Author talk delves into history of the forest service
CAMDEN — Author Bibi Gaston will speak at Camden Public Library, Friday, Feb. 15, at 3 p.m.
Her latest book, Gifford Pinchot and the First Foresters: The Untold Story of the Brave Men and Women Who Launched the American Conservation Movement tells the story of her great-granduncle Gifford Pinchot. Pinchot served as chief forester of the U.S. Forest Service from 1905 to 1909.
In 2005, six tattered blue boxes were unearthed in the Library of Congress’s Pinchot Collection in Washington D.C. Inside were 5,000 pages of letters describing the work of early resource conservation professionals. The letters were labeled simply “The Old Timers.”
The letters, penned between the years 1937 and 1941 by the first class of American Forest Rangers to serve under President Theodore Roosevelt and first chief of the U.S. Forest Service, Gifford Pinchot, offered a mirror to the America we once were, and an optimistic guidebook for the road ahead.
These narratives tell of extreme hardship, fearless struggle, confrontations with cattlemen, miners, loggers, and the challenges of turning confrontations into cooperation and gratitude. It wasn’t an easy life by any means, but to these men and women, a life of service was the best life they could imagine, according to the Camden Public Library, in a news release. To a one, they were grateful for the chance to live a meaningful life in a time of struggle.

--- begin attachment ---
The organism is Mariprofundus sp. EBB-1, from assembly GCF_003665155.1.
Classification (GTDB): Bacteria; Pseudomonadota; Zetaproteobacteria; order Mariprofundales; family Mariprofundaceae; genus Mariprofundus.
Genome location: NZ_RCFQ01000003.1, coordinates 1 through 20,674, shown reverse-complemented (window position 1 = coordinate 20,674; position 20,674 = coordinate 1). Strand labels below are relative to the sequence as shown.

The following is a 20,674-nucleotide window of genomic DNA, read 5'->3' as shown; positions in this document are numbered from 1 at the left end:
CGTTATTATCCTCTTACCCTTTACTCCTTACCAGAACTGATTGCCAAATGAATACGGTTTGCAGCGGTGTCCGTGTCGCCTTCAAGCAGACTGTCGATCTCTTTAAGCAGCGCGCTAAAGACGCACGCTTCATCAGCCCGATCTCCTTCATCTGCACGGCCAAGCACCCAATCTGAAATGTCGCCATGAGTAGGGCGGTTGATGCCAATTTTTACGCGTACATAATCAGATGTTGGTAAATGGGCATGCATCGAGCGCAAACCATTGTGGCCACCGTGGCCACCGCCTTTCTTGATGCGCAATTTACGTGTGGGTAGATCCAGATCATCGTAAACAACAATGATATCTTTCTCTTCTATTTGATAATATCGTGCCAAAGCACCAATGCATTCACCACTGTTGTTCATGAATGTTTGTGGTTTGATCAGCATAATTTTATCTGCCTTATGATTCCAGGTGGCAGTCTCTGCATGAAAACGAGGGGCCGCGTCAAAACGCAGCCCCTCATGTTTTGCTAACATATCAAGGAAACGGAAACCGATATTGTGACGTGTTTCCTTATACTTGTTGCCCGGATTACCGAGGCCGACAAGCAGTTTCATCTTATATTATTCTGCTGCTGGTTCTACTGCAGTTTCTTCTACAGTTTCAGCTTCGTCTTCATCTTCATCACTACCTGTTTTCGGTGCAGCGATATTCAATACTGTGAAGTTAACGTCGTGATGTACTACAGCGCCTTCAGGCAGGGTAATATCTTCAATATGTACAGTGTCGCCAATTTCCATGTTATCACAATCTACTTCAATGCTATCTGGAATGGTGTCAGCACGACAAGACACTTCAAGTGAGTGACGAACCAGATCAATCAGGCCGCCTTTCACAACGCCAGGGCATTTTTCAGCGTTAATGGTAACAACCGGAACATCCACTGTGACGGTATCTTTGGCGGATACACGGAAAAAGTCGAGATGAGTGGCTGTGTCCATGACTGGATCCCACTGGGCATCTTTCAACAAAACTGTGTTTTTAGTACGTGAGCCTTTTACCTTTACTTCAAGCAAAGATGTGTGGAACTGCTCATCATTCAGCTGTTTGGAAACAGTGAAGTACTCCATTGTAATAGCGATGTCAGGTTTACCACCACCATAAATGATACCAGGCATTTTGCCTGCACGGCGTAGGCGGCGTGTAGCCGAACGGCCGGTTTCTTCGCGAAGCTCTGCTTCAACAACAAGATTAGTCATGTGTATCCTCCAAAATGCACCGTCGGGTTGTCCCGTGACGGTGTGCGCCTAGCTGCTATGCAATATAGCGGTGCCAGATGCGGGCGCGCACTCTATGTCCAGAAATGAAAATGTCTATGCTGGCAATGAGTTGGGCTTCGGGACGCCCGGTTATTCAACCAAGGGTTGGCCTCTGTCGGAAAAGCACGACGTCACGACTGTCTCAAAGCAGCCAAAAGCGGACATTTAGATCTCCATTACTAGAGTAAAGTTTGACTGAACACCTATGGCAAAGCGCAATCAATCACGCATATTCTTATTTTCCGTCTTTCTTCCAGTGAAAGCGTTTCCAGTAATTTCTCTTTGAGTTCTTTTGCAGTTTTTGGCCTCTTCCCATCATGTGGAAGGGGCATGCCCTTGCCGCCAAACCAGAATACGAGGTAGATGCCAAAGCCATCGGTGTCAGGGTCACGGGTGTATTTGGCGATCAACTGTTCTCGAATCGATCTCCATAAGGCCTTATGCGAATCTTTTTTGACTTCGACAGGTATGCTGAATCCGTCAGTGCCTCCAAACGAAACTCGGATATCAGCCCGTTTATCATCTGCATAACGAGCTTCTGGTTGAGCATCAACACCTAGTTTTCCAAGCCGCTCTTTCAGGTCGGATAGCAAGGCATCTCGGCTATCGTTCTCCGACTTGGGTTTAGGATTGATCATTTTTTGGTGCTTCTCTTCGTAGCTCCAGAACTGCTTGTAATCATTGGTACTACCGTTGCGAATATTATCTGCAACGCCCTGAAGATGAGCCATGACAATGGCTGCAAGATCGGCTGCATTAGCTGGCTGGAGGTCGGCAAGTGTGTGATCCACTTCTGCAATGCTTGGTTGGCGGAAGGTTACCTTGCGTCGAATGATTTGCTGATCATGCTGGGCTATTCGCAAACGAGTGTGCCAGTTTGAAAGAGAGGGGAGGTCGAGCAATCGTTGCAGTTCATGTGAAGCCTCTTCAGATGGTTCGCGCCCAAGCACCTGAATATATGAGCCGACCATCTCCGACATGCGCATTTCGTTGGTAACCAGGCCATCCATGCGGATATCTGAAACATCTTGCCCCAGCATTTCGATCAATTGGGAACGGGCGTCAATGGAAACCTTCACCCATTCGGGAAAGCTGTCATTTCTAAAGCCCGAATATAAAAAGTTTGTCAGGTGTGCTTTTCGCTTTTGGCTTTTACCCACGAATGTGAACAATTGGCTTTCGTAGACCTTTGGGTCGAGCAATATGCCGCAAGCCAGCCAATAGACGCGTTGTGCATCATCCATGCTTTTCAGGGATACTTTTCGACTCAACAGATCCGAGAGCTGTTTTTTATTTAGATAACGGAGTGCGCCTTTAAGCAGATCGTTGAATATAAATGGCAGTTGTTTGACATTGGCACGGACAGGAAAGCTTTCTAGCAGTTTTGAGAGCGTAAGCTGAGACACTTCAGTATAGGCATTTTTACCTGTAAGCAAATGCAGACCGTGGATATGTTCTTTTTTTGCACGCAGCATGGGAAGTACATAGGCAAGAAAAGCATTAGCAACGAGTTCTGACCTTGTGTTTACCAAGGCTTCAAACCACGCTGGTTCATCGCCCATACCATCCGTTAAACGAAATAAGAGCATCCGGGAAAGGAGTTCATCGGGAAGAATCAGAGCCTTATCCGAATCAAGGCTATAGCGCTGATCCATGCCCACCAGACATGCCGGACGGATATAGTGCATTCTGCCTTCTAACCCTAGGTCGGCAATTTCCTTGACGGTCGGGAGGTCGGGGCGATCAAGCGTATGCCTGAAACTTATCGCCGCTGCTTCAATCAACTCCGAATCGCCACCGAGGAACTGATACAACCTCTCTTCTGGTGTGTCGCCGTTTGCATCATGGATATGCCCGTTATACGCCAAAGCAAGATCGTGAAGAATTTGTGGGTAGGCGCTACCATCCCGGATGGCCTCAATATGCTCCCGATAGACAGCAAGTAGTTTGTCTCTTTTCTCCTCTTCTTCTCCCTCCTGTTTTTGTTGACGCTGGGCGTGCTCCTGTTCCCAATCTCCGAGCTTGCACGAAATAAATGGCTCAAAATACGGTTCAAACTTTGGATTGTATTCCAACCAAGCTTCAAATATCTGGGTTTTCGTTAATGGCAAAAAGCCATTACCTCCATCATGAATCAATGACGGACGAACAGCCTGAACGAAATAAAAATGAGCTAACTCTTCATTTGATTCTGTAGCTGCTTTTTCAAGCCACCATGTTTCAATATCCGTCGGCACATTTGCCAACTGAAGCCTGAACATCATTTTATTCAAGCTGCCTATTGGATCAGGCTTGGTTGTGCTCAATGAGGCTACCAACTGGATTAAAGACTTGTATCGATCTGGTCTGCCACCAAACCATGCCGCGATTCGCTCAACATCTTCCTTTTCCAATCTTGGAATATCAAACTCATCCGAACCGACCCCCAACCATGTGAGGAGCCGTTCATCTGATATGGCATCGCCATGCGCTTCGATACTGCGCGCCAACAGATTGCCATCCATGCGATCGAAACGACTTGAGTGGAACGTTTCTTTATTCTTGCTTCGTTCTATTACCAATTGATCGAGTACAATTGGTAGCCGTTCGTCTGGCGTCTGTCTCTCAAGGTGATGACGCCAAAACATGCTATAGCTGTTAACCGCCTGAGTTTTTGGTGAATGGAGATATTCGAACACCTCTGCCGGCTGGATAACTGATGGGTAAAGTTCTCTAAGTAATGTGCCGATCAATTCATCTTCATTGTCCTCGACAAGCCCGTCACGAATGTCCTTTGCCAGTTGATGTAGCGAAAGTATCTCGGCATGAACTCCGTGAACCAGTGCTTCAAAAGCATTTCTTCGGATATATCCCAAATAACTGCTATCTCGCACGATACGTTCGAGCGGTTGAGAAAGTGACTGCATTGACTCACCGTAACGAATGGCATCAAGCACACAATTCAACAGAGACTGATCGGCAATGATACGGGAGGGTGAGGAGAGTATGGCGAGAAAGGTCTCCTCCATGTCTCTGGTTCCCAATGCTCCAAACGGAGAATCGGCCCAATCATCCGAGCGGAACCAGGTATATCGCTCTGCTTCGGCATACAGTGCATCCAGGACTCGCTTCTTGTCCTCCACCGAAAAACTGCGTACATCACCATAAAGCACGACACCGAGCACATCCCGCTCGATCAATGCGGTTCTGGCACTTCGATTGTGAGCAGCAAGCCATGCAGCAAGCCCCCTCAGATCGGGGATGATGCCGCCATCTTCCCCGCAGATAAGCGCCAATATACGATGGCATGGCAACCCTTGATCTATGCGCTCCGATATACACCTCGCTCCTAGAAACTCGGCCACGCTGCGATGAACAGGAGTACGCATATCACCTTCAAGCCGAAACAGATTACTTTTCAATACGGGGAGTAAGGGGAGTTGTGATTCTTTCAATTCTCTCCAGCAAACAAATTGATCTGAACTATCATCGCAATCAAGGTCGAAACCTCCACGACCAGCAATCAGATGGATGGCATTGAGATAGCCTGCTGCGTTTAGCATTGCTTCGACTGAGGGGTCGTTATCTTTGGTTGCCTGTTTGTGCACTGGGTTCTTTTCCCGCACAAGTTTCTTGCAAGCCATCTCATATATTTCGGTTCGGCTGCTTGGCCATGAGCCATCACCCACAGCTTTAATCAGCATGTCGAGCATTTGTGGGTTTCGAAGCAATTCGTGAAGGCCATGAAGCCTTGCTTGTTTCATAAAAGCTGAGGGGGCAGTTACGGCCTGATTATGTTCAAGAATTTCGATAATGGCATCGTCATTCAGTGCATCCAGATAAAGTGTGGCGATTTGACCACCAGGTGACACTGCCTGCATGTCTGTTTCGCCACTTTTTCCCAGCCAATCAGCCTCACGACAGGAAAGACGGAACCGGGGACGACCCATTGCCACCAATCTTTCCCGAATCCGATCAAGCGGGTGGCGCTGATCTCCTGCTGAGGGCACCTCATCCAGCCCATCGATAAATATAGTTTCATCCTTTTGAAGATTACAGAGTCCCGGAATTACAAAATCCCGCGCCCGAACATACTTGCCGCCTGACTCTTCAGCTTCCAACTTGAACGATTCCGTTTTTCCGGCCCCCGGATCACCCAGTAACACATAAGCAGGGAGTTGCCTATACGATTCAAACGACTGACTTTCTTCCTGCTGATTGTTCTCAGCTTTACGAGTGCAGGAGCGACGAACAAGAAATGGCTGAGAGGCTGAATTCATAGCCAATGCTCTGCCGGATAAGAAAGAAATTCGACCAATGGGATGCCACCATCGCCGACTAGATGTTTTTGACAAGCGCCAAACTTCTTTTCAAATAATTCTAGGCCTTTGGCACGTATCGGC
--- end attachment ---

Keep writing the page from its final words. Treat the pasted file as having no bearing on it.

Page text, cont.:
"We owe our country’s natural beauty to the Old Timers," said Bibi Gaston, in the release.
Bibi Gaston’s first book, The Loveliest Woman in America: A Tragic Actress, Her Lost Diaries and Her Granddaughter's Search for Home was published by William Morrow / Harper Collins in hardback in 2008 and by Harper Perennial in a paperback edition in 2009.
Copies of both of Gaston's books will be available for sale and signing.